Automotive Industry – The Fascinating History

It is always fascinating to take a look at the creation of products that we rely on so unconsciously in our daily lives. None is more exciting than the history of the automotive industry. History credits a French engineer by the name of Nicolas-Joseph Cugnot for building the first automobile in 1769. This vehicle was more like a military tractor with three wheels than what we know of as a car. The engine ran on steam and could only run for fifteen minutes at a time. The steam engine evolved as various inventors were able to obtain patents and in 1806 the trend started with cars operating with internal combustion engines which ran on gasoline.The history of the automotive industry truly came of age in 1903 when Henry Ford started an automobile empire in a converted factory. His company became one of the few to survive the Great Depression. In 1914 Ford started producing cars in bulk by creating what we know as assembly lines. This was the point where the automobile began its popularity. The U.S. dominated the industry around the world until the end of World War II in 1945. At that time nations that were technologically advanced such as Germany and Japan were able to gain momentum and become serious competition within the automobile industry.The success seen in the history of the automotive industry is due to three basic factors; price, quality and depreciation. Cars have always continued to get more expensive. A car such as a Cadillac Seville, as an example, retailed for around $20,000 in 1989. That same car in a model produced just five years later retailed at $36,000. The quality of cars continues to evolve as well. They are truly built to last. The depreciation of new cars continues to remain consistent. You can expect a car to lose about 28% of its value the moment it is driven off the dealership lot.The history of the automotive industry would not be complete without a look into the future. With the trend of manufacturers to produce “green” vehicles we are seeing a surge of hybrid and hydrogen cars with many new and innovative ideas waiting for production. The goal is to produce a vehicle that is environmentally safe while still cost effective and affordable. Cars that we only dream about today are destined to become a reality tomorrow.

Force the Change in the Automotive Industry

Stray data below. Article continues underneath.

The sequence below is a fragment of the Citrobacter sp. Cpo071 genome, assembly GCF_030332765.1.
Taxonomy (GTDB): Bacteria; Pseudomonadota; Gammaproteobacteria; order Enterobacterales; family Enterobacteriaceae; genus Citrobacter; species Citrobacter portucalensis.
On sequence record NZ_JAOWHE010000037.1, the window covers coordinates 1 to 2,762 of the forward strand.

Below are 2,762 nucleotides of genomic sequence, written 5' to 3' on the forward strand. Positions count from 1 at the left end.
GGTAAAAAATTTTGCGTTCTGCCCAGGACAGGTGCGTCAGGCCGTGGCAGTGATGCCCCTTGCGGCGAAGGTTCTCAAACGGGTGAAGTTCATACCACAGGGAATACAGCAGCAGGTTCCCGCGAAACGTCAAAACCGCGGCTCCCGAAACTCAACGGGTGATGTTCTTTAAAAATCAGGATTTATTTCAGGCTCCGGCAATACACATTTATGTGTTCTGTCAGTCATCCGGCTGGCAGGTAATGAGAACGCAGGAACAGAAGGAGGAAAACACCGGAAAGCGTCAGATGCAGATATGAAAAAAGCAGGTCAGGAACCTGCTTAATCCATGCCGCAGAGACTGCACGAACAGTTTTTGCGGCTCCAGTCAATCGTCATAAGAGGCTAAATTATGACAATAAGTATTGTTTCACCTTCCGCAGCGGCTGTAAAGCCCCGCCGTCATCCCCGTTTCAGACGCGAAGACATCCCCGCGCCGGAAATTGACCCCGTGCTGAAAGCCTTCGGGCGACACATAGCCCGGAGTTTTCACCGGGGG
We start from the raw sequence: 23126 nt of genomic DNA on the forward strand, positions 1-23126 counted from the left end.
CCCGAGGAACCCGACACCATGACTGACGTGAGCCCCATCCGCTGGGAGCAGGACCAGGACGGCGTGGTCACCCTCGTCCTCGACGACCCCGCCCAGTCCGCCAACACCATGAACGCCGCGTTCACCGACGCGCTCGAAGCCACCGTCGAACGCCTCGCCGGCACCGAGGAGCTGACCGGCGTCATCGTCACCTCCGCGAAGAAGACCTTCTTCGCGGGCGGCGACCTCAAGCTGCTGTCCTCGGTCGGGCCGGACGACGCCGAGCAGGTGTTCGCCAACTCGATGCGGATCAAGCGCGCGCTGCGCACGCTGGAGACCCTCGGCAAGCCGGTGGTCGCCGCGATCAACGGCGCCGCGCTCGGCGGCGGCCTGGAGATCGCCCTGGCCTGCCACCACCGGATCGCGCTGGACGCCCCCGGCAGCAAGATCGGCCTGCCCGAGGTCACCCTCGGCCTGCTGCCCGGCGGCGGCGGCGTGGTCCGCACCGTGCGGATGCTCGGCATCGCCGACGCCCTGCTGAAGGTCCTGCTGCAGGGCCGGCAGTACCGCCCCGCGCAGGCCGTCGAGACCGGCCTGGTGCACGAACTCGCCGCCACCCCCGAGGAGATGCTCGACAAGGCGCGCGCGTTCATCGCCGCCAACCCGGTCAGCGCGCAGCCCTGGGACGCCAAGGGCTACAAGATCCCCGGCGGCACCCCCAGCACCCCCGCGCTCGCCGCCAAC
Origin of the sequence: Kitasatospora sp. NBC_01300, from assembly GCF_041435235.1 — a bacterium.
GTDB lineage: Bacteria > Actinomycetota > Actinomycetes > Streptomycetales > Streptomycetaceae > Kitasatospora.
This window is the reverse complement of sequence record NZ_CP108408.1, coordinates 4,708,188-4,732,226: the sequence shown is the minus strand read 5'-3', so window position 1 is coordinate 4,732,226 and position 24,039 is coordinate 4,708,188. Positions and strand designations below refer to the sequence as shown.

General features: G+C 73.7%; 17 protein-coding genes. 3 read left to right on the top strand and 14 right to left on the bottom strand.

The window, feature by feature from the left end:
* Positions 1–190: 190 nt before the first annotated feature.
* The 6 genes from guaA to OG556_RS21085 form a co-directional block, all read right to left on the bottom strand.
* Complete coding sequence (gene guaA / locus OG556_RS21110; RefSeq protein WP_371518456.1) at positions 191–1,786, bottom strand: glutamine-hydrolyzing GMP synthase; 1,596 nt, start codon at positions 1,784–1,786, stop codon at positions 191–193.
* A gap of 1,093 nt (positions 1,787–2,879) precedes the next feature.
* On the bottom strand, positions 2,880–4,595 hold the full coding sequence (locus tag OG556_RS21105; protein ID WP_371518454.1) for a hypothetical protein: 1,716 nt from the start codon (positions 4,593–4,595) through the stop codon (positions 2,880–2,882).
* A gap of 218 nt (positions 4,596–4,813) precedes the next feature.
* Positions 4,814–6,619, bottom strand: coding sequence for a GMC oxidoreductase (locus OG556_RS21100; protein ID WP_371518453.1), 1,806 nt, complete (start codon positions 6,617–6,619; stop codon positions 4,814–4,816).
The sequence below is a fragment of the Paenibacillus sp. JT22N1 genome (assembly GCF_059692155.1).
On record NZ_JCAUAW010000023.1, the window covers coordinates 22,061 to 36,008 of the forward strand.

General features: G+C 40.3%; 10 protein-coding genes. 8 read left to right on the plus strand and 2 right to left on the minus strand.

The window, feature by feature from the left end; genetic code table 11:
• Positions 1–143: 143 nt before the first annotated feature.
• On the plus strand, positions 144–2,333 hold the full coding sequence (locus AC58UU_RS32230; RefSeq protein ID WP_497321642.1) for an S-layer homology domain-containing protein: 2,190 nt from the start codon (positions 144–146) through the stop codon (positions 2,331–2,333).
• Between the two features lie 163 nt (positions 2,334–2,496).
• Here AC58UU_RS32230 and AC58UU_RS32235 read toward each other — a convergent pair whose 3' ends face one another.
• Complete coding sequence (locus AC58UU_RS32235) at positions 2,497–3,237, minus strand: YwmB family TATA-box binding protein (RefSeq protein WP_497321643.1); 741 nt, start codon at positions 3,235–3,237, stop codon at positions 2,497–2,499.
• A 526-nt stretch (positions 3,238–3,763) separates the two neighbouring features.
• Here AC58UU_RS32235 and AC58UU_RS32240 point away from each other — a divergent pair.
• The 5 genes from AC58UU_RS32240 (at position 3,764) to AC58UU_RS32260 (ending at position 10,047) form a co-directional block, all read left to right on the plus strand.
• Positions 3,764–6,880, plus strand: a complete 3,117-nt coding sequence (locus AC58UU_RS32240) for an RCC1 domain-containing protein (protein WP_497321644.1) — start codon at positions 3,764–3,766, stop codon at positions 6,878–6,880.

It is time for you, the average consumer, to take a stand!Fellow consumer, for years we have been taken to the cleaners from the automotive industry: It is time for us to demand change in product quality and how the automotive industry conducts business! As consumers, we need to pressure the industry to change course and give us the best product and service they can or let them die – let them go bankrupt! If a few American companies survive they might just get it – they might finally understand that Americans deserve and expect more.Do not be fooled by the stories of bad economy and poor sales! The U.S. automotive industry has done this to themselves!I am not saying that a bad economy does not exist but they have been on this road to destruction for a long time. I used to work in an Oldsmobile, Subaru dealership: in 1986 we sold all models from both manufacturers’, please allow me to cite two models from the 80’s to make my point.1) The Oldsmobile Cutlass Sierra wagon came with a 4-cylinder motor, air conditioning, A.M. radio, power steering, power brakes, the approximate retail price was 10k to 11k.2) The Subaru GL wagon came with 4-cylinder motor, air conditioning, F.M. stereo, power steering, power brakes, 4-wheel drive, power windows, power locks, split rear seats, rear defrost, multi position front seats with tilt, roof rack and more: the approximate retail price was 10k to 11k.The Olds had a reputation for having major motor problems and often would not survive past 100,000. By contrast, the Subaru was well known for surviving 200,000 miles plus with little motor troubles. In addition, there was a massive difference in standard comfort features for the same price – we sold Subaru’s at a rate of 40 to 1 compared to the Olds.The U.S automotive industry continued down that path for several years, as the price of vehicles rose dramatically they started to use financing tactics to sell their inferior products. The inevitable happened and many of the vehicles sold failed to last the term of the loans without major repairs and the resale value of a U.S. vehicle was poor so you could not trade them in without going financially backwards.Around 1990 U.S. automotive manufactures started to take heed, they produced some better quality vehicles and kept the prices more stable. Unfortunately, along with the better quality product came a substantial rise in part costs. Thus, repair bills began to skyrocket and continued to stay behind foreign competitors’ and their technology. Around 2000 it seemed we went downward again in the Quality department, around 2005 we started to rise some but I think it was far too little and a little too late.In 2008 Ford Motor Company had an ad campaign on stating they now had cars that with equivalent quality of Toyota. I don’t know about you, but if I owned a Ford I would feel like “Oh great, so the Ford I bought prior to 2008 was admittedly inferior!”U.S. automakers sponsor racing teams at a cost of millions of dollars per year: they continue to grossly overpay their executives: they have wildly exaggerated union worker compensation: and still, after at least 2 decades of foreign competitors nipping at their heels, they still stay so far behind in technology and quality. Quite frankly, I don’t understand why!Now, after years of inferior products, higher repair bills, exuberant executive payouts, must have unions in order to work in the plants, they put their hands out for the taxpayer to bail them out? There should be no question about the answer: a resounding NO!Thank you Mr. Ford for making the model T and further ushering in the industrial age, thank you U.S. auto manufacturing for providing good jobs for so many years: But you are a business after all and must hold to do or die like the rest of the business world!I am not advocating Americans should buy foreign products – especially in our current economic crisis! However, the majority of the working U.S. public has a limited amount of money for automobile purchases necessitating we use that limited amount wisely. With past and current conditions in the automotive industry higher quality, better comfort, more options for the same price suggests the foreign automotive makers provide “more bang for the buck”.(By the way, I own two American vehicles, one I am not pleased with at all and the other has so far *crossing fingers* been fantastic.)